The idea that Margaret Sanger was a pure...woman's advocate is the twisted logic propogated by the Eugenics movement to make more palatable the sinister deeds they were/are promoting. In other words...this is like feeding a crowd horse manure and telling them it is apple pie...mere garbage when it is uncovered. Her Autobiography, The book referenced above The Pivot of Civilization, as well as others absolutely refute your stance Jeff. She said those horrific things. She stood for racial cleansing through birth control, she stood for infanticide (how about this quote):



"The most merciful thing that a family does to one of its infant members is to kill it."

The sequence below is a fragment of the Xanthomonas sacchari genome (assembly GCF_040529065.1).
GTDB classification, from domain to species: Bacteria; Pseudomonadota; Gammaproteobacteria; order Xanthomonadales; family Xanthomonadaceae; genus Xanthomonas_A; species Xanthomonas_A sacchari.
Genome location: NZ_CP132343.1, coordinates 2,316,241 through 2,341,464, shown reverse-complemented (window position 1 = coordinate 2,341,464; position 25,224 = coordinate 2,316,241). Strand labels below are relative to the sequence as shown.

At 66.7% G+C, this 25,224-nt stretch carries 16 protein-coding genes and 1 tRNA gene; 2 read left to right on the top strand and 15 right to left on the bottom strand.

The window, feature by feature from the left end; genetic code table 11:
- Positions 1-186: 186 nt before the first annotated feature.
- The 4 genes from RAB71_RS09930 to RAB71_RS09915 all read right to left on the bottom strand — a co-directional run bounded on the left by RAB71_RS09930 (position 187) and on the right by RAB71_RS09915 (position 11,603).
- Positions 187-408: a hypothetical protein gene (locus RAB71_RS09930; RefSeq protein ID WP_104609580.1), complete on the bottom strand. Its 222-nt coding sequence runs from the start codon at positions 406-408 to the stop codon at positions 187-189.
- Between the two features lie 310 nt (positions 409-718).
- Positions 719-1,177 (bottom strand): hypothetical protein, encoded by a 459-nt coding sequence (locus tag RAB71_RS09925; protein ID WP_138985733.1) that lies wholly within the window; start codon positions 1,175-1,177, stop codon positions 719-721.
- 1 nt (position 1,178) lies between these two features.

Margaret Sanger (editor). The Woman Rebel, Volume I, Number 1. Reprinted in Woman and the New Race. New York: Brentanos Publishers, 1922.


No way she is any kind of icon except one for EVIL in all its horrific splendour.

I am off to Alabama for a field trial...sorry I cannot continue this debate but really I am sickened by just reading her quotes and ready to hit the road.

Adieu...